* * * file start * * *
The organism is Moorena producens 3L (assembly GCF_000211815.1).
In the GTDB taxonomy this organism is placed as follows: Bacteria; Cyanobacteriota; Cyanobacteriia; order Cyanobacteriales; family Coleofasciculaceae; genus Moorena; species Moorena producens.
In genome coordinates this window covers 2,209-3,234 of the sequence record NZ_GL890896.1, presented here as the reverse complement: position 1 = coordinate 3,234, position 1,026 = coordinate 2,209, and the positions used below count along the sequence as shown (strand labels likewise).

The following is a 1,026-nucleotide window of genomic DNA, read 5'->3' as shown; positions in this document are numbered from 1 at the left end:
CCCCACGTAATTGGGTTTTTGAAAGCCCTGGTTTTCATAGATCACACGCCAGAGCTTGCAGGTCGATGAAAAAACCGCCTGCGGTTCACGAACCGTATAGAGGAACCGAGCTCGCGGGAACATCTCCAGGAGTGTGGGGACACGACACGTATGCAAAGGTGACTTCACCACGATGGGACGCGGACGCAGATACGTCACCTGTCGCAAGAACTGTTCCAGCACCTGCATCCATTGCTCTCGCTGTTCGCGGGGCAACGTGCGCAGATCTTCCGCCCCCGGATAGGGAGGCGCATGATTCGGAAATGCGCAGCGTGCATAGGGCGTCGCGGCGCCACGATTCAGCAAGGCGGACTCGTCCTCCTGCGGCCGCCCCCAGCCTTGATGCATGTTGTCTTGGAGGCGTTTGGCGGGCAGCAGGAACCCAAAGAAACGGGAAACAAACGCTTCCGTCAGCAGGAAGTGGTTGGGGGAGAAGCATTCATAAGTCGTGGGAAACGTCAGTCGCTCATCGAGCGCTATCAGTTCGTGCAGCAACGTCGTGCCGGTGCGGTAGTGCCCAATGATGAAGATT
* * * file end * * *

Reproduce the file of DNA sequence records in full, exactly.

The organism is Moorena producens 3L (assembly GCF_000211815.1).
In the GTDB taxonomy this organism is placed as follows: Bacteria; Cyanobacteriota; Cyanobacteriia; order Cyanobacteriales; family Coleofasciculaceae; genus Moorena; species Moorena producens.
In genome coordinates this window covers 2,209-3,234 of the sequence record NZ_GL890896.1, presented here as the reverse complement: position 1 = coordinate 3,234, position 1,026 = coordinate 2,209, and the positions used below count along the sequence as shown (strand labels likewise).

The following is a 1,026-nucleotide window of genomic DNA, read 5'->3' as shown; positions in this document are numbered from 1 at the left end:
CCCCACGTAATTGGGTTTTTGAAAGCCCTGGTTTTCATAGATCACACGCCAGAGCTTGCAGGTCGATGAAAAAACCGCCTGCGGTTCACGAACCGTATAGAGGAACCGAGCTCGCGGGAACATCTCCAGGAGTGTGGGGACACGACACGTATGCAAAGGTGACTTCACCACGATGGGACGCGGACGCAGATACGTCACCTGTCGCAAGAACTGTTCCAGCACCTGCATCCATTGCTCTCGCTGTTCGCGGGGCAACGTGCGCAGATCTTCCGCCCCCGGATAGGGAGGCGCATGATTCGGAAATGCGCAGCGTGCATAGGGCGTCGCGGCGCCACGATTCAGCAAGGCGGACTCGTCCTCCTGCGGCCGCCCCCAGCCTTGATGCATGTTGTCTTGGAGGCGTTTGGCGGGCAGCAGGAACCCAAAGAAACGGGAAACAAACGCTTCCGTCAGCAGGAAGTGGTTGGGGGAGAAGCATTCATAAGTCGTGGGAAACGTCAGTCGCTCATCGAGCGCTATCAGTTCGTGCAGCAACGTCGTGCCGGTGCGGTAGTGCCCAATGATGAAGATT